• Divide large assignments into smaller tasks and goals

Time Management / Completing Tasks:

  • Make daily TO-DO lists and check items off as they are completed
  • Provide organizational tools such as electronic schedulers, recorders, software organizers, calendars, watches, and apps
  • Divide large assignments into smaller tasks and steps
  • Schedule weekly meetings with supervisor, manager, or mentor to determine if goals are being met

Stress / Emotions:

  • Encourage use of stress management techniques to deal with frustration
  • Allow the presence of a support animal
  • Allow telephone calls during work hours to doctors and others for needed support
  • Use a mentor or supervisor to alert the employee when his/her behavior is becoming unprofessional or inappropriate
  • Assign a supervisor, manager, or mentor to answer the employee’s questions
  • Restructure job to include only essential functions during times of stress
  • Refer to counseling, employee assistance programs (EAP)
  • Provide backup coverage for when the employee needs to take breaks
  • Allow flexible work environment

Panic Attacks:

  • Allow the employee to take a break and go to a place where s/he feels comfortable to use relaxation techniques or contact a support person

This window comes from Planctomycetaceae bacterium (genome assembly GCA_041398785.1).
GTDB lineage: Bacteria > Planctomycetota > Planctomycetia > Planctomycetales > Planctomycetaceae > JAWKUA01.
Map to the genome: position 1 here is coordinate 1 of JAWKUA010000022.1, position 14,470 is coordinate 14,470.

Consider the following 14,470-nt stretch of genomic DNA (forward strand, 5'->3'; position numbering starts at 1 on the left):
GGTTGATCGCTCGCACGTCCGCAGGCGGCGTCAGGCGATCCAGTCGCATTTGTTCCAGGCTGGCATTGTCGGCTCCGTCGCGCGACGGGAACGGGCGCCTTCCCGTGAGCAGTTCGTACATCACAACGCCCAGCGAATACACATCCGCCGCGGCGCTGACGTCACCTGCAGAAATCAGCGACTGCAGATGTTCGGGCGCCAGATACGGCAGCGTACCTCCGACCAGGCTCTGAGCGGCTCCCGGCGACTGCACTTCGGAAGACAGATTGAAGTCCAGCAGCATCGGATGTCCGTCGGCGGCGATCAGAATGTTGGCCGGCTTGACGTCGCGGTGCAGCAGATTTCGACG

• Identify and remove environmental triggers such as particular smells or noises
  • Allow the presence of a support animal

Sleep Disturbances:

  • Allow for a flexible start time
  • Combine regularly scheduled short breaks into one longer break
  • Provide a place for the employee to sleep during break
  • Allow the employee to work one consistent schedule
  • Provide a device such as a Doze Alert or other alarms to keep the employee alert
  • Increase natural lighting or provide full spectrum lighting

Fatigue:

  • Allow flexible work environment:
  • Provide a goal-oriented workload
  • Reduce or eliminate physical exertion and workplace stress
  • Implement ergonomic workstation design

Attendance:

  • Allow flexible work environment:
  • Provide straight shift or permanent schedule
  • Allow the employee to make up the time missed
  • Modify attendance policy
    • Example: count one occurrence for all PTSD-related absences

Coworker Interaction:

  • Encourage the employee to walk away from frustrating situations and confrontations
  • Allow the employee to work from home part-time
  • Provide partitions or closed doors to allow for privacy
  • Provide disability awareness training to coworkers and supervisors

All in all, it is good rule of thumb to remember that people with mental health conditions or disabilities are just as capable of completing  tasks and doing an amazing job at whatever they may be working on – as there sometimes is stigma around these conditions due to lack of understanding, judgment, and being uneducated on the topic of mental health. If you are curious about learning more there are many great resources available to you on the NAMI (National Alliance on Mental Illness) website and Active Minds website about mental health conditions. Education, awareness, and understanding are key. We must not be afraid to talk openly about these conditions and encourage others to share their awesome stories. We all have something to say, so don’t be afraid to just simply listen.

Also read: #BulldogOnTheJob: Bri (she talks about experience with depression and anxiety and the impact those illnesses have on her professional life)